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More than 50% of outpatient surgeries predicted to have an increased likelihood of an adverse event were excluded from surgical site infection (SSI) surveillance based on Veterans Affairs Surgical Quality Improvement Program (VASQIP) eligibility criteria, defined by clinician determination of invasiveness. Burden of SSI for eligible versus ineligible surgeries was similar; thus, surveillance activities in the outpatient setting need to be re-evaluated.
To measure the association between receipt of specific infection prevention interventions and procedure-related cardiac implantable electronic device (CIED) infections.
Retrospective cohort with manually reviewed infection status.
Setting: National, multicenter Veterans Health Administration (VA) cohort.
Sampling of procedures entered into the VA Clinical Assessment Reporting and Tracking-Electrophysiology (CART-EP) database from fiscal years 2008 through 2015.
A sample of procedures entered into the CART-EP database underwent manual review for occurrence of CIED infection and other clinical/procedural variables. The primary outcome was 6-month incidence of CIED infection. Measures of association were calculated using multivariable generalized estimating equations logistic regression.
We identified 101 procedure-related CIED infections among 2,098 procedures (4.8% of reviewed sample). Factors associated with increased odds of infections included (1) wound complications (adjusted odds ratio [aOR], 8.74; 95% confidence interval [CI], 3.16–24.20), (2) revisions including generator changes (aOR, 2.4; 95% CI, 1.59–3.63), (3) an elevated international normalized ratio (INR) >1.5 (aOR, 1.56; 95% CI, 1.12–2.18), and (4) methicillin-resistant Staphylococcus colonization (aOR, 9.56; 95% CI, 1.55–27.77). Clinically effective prevention interventions included preprocedural skin cleaning with chlorhexidine versus other topical agents (aOR, 0.41; 95% CI, 0.22–0.76) and receipt of β-lactam antimicrobial prophylaxis versus vancomycin (aOR, 0.60; 95% CI, 0.37–0.96). The use of mesh pockets and continuation of antimicrobial prophylaxis after skin closure were not associated with reduced infection risk.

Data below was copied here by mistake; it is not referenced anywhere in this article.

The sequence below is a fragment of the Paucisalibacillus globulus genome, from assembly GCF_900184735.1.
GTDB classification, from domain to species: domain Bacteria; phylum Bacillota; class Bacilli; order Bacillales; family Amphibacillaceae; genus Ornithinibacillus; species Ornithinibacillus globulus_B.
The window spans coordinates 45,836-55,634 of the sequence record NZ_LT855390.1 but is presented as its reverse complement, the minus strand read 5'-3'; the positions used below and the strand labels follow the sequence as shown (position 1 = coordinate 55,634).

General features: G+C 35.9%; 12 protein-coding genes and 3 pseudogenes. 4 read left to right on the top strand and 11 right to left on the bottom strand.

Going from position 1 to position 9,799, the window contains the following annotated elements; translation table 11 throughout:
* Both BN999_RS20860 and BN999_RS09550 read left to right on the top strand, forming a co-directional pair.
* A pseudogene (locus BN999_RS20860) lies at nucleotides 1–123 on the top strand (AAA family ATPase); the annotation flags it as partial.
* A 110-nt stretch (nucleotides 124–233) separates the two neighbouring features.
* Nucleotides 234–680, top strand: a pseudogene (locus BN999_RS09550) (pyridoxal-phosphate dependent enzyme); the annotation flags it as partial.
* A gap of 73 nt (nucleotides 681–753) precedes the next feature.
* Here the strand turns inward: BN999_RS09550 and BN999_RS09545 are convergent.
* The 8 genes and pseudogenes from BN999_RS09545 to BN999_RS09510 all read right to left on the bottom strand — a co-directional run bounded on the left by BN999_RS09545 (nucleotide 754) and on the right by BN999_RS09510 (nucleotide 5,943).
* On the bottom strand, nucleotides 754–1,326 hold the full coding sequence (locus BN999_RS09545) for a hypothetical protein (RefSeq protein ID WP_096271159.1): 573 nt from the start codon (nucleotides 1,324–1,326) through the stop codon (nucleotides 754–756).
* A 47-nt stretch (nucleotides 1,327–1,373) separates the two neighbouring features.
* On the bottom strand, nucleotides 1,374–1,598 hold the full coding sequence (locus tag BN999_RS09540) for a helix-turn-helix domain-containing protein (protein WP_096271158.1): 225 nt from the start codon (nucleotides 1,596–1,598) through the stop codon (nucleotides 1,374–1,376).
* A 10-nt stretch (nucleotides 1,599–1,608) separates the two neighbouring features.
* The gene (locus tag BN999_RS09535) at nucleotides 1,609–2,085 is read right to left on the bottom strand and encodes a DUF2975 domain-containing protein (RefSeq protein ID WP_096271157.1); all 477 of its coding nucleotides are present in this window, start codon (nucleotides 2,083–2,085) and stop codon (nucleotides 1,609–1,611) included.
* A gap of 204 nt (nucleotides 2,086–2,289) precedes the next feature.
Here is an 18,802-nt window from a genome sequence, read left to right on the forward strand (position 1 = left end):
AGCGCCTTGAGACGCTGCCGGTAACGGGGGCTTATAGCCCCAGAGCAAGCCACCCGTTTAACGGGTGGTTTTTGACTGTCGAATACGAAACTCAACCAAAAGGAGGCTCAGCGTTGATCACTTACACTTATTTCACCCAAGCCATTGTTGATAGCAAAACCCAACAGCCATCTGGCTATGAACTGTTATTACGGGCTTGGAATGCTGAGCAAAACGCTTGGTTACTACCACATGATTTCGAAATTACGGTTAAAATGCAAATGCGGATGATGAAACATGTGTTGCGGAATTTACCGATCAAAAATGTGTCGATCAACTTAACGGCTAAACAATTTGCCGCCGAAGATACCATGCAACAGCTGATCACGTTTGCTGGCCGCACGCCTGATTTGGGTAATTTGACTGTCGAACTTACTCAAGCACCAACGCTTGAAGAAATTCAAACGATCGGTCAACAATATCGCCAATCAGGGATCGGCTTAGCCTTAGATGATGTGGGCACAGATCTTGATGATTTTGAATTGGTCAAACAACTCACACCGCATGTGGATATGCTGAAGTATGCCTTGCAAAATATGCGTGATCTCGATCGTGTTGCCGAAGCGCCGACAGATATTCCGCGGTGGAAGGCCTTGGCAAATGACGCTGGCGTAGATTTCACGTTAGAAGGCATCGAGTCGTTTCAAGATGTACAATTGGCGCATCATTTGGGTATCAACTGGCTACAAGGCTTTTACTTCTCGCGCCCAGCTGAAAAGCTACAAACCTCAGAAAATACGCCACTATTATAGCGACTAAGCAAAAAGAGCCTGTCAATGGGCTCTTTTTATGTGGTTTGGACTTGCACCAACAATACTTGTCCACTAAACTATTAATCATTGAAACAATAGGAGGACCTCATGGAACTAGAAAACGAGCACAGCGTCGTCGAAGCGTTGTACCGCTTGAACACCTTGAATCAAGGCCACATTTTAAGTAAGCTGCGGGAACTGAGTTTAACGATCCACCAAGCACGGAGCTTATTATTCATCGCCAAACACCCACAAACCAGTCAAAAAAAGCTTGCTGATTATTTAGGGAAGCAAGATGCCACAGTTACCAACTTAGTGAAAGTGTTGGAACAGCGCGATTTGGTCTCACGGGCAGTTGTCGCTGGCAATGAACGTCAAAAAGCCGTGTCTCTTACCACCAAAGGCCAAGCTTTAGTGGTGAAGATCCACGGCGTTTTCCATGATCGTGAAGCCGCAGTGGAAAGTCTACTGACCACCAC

These findings regarding the real-world clinical effectiveness of different prevention strategies can be applied to the development of evidence-based protocols and infection prevention guidelines specific to the electrophysiology laboratory.
The rate of cardiovascular implantable electronic device (CIED) infection is increasing coincident with an increase in the number of device procedures. Preprocedural antimicrobial prophylaxis reduces CIED infections; however, there is no evidence that prolonged postprocedural antimicrobials additionally reduce risk. Thus, we sought to quantify the harms associated with this approach.
To measure the association between Clostridium difficile infection (CDI), acute kidney injury (AKI) and receipt of prolonged postprocedural antimicrobials.
CIED procedures entered into the VA Clinical Assessment Reporting and Tracking Electrophysiology (CART-EP) database during fiscal years 2008–2016 were included. The primary outcome was 90-day incidence of CDI and the secondary outcome was the 7-day incidence of AKI. The primary exposure measure was duration of postprocedural antimicrobial therapy. Associations were measured using Cox-proportional hazards and binomial regression.
Prolonged postprocedural antimicrobial therapy was identified following 3,331 of 6,497 CIED procedures (51.3%), and the median duration of prophylaxis was 5 days. Prolonged postprocedural antimicrobial use was associated with increased risk of CDI (hazard ratio [HR], 2.90; 95% confidence interval [CI], 1.54–5.46). Of the 27 patients who developed CDI, 11 subsequently died. Postprocedural antimicrobial use with ≥2 antimicrobials was associated with an increased risk of AKI (OR, 4.16; 95% CI, 2.50–6.90). The impact was particularly significant when one of the dual agents prescribed was vancomycin (adjusted OR, 8.41; 95% CI, 5.53–12.79).
Prolonged antimicrobial prophylaxis following CIED procedures increases preventable harm; this practice should be discouraged in procedural settings such as the cardiac electrophysiology laboratory.
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